Ford Galaxy

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This article is about a minivan. For the full-size car of the 1950s and 1960s, see Ford Galaxie. For the Volkswagen Santana, sold also as the Ford Galaxy, see Ford Versailles.
Ford Galaxy
Ford Galaxy II front 20100815.jpg
Manufacturer Ford Europe
Production 1995-present
Body and chassis
Class Large MPV
Body style 5-door MPV
Layout Front-engine, front-wheel-drive

The Ford Galaxy is a large multi-purpose vehicle (MPV) produced by Ford Europe. It was first introduced in 1995, and since then has spanned over three generations. From 2006, the Galaxy has been developed alongside the closely-related Ford S-Max using the Ford Mondeo's platform.

First generation (1995−2006)[edit]

First generation
Ford Galaxy front 20080331.jpg
Production 1995–2006
Assembly Palmela, Portugal (AutoEuropa)
Designer Greg M Greeson (1990)
Body and chassis
Platform Volkswagen Group B-VX62
Related Volkswagen Sharan
SEAT Alhambra
Engine petrol engines:
2.0i DOHC
2.3i DOHC
2.8i VR6
diesel engine:
1.9 TDI 90 bhp (67 kW) or 110 bhp (82 kW)
Galaxy (1995−2000)
Galaxy (2000−2006)

The first Galaxy was designed as a joint venture product between Ford and the Volkswagen Group. Produced at the joint-venture AutoEuropa plant in Palmela, Portugal, the vehicle was badge-engineered to create three vehicles: the Ford Galaxy; by Volkswagen Passenger Cars as the Volkswagen Sharan; and by SEAT as the Alhambra.

The Galaxy used predominantly Volkswagen Group mechanicals, most notably the 2.8 litre VR6 petrol engine from the top versions of the Volkswagen Golf, as well as Volkswagen Group's 1.9 litre Turbocharged Direct Injection (TDI) turbodiesel unit. Initially only the 2.0 litre inline-four petrol version used a Ford powerplant – this derived from the Ford I4 DOHC engine. In later years this unit was supplemented by a 2.3 litre 16-valve version first seen in the facelifted Ford Scorpio. This engine was transversely mounted (as with the MKV Escort RS2000) as opposed to longitudinal mounting like in the Ford Scorpio.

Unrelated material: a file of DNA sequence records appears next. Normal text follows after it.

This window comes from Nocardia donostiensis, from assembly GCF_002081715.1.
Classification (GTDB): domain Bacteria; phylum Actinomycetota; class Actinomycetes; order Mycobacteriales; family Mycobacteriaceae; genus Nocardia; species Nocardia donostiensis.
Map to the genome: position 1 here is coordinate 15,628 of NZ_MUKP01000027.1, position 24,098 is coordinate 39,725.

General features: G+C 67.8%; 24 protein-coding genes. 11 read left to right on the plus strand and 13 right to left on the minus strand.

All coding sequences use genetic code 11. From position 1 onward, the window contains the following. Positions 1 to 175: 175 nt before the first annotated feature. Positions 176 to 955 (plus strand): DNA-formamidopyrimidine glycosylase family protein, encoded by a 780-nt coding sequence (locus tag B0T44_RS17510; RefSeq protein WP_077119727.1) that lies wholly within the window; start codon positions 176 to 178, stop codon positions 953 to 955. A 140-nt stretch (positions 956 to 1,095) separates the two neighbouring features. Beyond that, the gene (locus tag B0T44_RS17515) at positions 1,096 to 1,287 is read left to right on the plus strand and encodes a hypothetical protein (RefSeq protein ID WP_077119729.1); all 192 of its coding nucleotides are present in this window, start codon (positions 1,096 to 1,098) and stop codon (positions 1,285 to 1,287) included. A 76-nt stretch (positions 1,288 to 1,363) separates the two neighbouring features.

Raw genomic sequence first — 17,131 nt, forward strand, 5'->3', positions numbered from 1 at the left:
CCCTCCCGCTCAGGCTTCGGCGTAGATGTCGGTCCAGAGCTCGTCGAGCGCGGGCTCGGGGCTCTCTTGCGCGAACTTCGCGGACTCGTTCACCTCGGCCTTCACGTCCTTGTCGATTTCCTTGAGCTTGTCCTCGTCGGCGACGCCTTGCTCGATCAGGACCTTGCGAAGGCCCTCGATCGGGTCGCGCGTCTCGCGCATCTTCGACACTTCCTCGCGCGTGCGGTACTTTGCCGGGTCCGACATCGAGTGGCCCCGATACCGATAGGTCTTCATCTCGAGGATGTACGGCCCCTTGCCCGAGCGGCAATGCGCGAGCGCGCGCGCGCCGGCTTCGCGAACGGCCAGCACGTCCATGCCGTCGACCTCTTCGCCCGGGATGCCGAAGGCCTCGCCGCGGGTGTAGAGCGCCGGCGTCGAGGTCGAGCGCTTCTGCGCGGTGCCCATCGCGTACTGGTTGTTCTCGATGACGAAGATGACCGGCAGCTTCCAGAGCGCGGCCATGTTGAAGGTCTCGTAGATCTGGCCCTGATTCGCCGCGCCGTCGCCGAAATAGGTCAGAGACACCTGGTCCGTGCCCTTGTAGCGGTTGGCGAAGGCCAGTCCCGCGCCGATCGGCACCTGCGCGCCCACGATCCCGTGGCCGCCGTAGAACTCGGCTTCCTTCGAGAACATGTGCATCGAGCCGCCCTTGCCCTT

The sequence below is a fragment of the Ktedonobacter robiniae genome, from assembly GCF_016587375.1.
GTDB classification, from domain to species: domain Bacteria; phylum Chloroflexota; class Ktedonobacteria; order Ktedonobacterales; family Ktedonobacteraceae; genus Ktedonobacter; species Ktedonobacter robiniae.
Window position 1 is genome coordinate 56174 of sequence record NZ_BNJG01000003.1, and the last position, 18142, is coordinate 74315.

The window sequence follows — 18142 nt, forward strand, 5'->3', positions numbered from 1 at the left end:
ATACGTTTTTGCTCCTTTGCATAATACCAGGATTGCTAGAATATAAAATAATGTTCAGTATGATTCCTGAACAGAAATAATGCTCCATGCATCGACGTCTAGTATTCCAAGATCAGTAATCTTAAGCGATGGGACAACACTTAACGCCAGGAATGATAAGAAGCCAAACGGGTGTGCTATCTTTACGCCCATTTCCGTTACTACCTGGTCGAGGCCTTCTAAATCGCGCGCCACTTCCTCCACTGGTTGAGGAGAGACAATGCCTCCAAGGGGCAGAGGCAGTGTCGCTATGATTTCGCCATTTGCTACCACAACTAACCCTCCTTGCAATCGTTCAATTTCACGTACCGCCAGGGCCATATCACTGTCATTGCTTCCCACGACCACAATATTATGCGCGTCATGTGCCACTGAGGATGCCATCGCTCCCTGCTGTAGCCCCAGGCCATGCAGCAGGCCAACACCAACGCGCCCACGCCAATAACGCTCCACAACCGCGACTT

All of the VW Group-sourced engines were supplied with "Ford" badges on the rocker covers, despite being VW Group designs. All automatic transmissions were VW Group AG4 boxes, but manual gearboxes on all engines were VXT75 five-speeds (modified versions of the trusted Ford MTX-75 five-speed set-up to suit the transverse engine layout).

The original interior used a mix of both Ford and VW Group components, using a Golf-derived instrument pack, and most of the switchgear, while the curved fascia moulding was of Ford design, heavily reminiscent of that used in the Ford Mondeo.

Originally there were three trim levels; the Aspen, the Ghia and the GLX. However, in 1999, Ford introduced the new LX and Zetec trim styles which replaced the Aspen and GLX models. In August 2000, the Galaxy got an facelift, alongside its Volkswagen and Seat relations. It received further enhancements for the 2004MY, gaining an front end similar to the facelifted MK3 Mondeo.

Public reaction[edit]

In 1999, the Mk I Ford Galaxy was rated in a Top Gear magazine survey as the least satisfying car in the United Kingdom.[1]

Second generation (2006−2015)[edit]

Second generation
Ford Galaxy front 20080625.jpg
Production 2006−2015
Assembly Genk, Belgium (GB&A)
Elabuga, Russia (Ford-Sollers)
Body and chassis
Related Ford S-MAX
Ford Mondeo

1.8 L I4 Duratorq TDCi 99–123 bhp (74–92 kW; 100–125 PS)
2.0 L I4 Duratorq TDCi 129–161–138 bhp (96–120–103 kW; 131–163–140 PS)
2.0 L I4 Duratec 143 bhp (107 kW; 145 PS)
2.0 L I4 Duratec Flexifuel 143 bhp (107 kW; 145 PS)
2.0 L I4 EcoBoost 203 bhp (151 kW; 206 PS)
2.2 L I4 Duratorq TDCi 197 bhp (147 kW; 200 PS)
2.3 L I4 Duratec 161 bhp (120 kW; 163 PS)

Bojanan Version:
Wheelbase 2,850 mm (112.2 in)
Length 4,820 mm (189.8 in)
Width 1,885 mm (74.2 in) Bojanan Version: 2007-2011: 1,925 mm (75.8 in) 2011- 1,930 mm (76.0 in)
Height 1,725 mm (67.9 in)
Kerb weight 1,697–1,841 kg (3,741–4,059 lb) Bojanan Version: 1,774–1,908 kg (3,911–4,206 lb)
Galaxy (2006−2010)